Why some people continue to maintain that education makes people more likely to be moral is beyond me. Education is a wonderful thing of course, and it can bestow many benefits, but better moral character is not one of them. Being more educated and advanced enabled us to split the atom, which was great, but it surely illustrates the fact that education gives people power to magnify what they would otherwise have done: hurt (e.g. nuclear warfare) or help (e.g. nuclear energy and medical application).
Take those ever-useful examples, the Nazis. While Hitler himself did not have a higher education (and did not even succeed at high school), he could never have implemented the Third Reich’s regime without those who did: Joseph Goebbels, Wilhelm Frick, Hans Frank, Walter Buch and others. They were the Fatherland’s educated upper class, and were no more moral for it. In fact it was the uneducated soldiers who more often objected to the horrific orders handed down to them.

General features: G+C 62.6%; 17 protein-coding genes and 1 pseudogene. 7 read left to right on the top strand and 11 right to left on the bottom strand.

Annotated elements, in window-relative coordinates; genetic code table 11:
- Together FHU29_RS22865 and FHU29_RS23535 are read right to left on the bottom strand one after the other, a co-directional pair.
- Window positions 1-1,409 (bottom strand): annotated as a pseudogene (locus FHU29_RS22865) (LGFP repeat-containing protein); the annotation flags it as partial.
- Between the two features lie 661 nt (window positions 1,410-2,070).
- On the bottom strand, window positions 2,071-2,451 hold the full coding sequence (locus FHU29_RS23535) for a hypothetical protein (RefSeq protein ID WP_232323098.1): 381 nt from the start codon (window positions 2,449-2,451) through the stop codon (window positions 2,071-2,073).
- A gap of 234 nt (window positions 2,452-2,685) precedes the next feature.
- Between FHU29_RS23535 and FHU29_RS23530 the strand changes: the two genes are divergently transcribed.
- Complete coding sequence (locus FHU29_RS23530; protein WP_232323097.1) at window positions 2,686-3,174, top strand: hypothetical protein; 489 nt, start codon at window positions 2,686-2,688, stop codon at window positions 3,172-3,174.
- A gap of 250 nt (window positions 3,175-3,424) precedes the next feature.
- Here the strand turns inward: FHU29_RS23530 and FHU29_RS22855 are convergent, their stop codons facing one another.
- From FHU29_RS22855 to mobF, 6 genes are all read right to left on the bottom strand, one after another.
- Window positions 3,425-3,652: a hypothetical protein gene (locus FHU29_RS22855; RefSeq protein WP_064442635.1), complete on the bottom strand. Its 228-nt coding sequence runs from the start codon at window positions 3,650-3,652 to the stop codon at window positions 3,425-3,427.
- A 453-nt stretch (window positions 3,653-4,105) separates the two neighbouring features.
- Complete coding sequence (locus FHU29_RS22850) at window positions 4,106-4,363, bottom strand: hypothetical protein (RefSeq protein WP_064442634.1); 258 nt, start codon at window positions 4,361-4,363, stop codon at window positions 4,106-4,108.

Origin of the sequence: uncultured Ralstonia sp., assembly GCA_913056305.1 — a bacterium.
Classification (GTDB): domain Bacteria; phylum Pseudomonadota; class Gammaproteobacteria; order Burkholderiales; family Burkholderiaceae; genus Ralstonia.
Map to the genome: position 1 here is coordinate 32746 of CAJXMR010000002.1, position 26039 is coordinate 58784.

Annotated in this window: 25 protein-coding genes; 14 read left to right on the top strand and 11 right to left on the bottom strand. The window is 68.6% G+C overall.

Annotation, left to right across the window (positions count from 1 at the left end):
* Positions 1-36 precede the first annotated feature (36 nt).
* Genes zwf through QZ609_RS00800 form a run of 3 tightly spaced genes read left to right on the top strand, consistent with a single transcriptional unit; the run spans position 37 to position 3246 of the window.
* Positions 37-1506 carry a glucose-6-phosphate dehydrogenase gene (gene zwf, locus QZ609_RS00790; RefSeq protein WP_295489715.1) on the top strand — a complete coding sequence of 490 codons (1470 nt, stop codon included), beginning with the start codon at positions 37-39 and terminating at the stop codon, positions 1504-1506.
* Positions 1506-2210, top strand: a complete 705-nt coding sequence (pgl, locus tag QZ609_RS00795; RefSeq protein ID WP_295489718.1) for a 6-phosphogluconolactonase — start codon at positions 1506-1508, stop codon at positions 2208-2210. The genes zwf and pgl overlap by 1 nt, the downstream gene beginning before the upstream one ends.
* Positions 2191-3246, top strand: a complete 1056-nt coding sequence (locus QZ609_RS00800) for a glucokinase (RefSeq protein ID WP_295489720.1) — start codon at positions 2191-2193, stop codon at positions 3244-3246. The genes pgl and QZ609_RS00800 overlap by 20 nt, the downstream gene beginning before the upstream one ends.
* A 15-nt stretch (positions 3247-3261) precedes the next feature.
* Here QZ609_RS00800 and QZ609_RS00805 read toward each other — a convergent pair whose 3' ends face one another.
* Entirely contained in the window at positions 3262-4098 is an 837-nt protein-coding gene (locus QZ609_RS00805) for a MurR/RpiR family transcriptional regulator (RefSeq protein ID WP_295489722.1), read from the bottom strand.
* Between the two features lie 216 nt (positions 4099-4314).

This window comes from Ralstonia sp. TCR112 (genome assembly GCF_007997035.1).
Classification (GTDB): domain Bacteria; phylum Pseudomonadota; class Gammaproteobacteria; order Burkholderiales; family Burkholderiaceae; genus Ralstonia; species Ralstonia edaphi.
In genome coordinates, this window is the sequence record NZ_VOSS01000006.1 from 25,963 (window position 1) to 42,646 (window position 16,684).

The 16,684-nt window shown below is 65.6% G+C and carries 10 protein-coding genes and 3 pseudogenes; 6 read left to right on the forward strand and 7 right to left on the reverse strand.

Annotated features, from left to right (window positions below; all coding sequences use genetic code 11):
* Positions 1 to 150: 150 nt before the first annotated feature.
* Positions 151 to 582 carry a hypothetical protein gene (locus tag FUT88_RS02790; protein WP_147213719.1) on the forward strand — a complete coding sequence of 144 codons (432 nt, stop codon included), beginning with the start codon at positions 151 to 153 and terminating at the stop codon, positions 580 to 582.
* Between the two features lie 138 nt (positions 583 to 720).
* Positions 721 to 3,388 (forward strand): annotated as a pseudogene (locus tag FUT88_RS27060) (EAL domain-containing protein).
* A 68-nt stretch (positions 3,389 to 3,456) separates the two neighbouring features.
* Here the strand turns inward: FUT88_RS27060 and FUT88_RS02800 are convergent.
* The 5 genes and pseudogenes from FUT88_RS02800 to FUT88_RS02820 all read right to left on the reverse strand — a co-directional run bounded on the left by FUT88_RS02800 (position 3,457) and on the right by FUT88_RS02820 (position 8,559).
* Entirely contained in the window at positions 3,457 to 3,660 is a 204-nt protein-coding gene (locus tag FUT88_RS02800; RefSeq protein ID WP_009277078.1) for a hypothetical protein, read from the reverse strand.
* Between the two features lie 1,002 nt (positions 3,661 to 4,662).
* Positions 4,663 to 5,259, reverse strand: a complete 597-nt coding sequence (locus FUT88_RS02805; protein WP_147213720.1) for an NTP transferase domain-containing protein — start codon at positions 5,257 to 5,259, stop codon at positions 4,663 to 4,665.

Without wanting to drag politics in, but recognising its inevitability, I do find it mildly ironic that those who insist that education makes us more moral and more humanitarian see no problem with the fact that it was the educated elite of Russia like Lenin who steered the savage price controls and requisition of property that starved millions to death – reportedly willing to that that risk rather than allow free trade, and who viciously persecuted and executed Russian Christians.
Now of course, not all educated people are like this (thank goodness), just as most uneducated people aren’t spiteful sociopaths. This sword cuts both ways. People with a genuine desire to do the things that we identify as good, caring and helpful are able to do so all the more thanks to a good education. Education merely enables people to be more resourceful in doing that which they wanted to do anyway.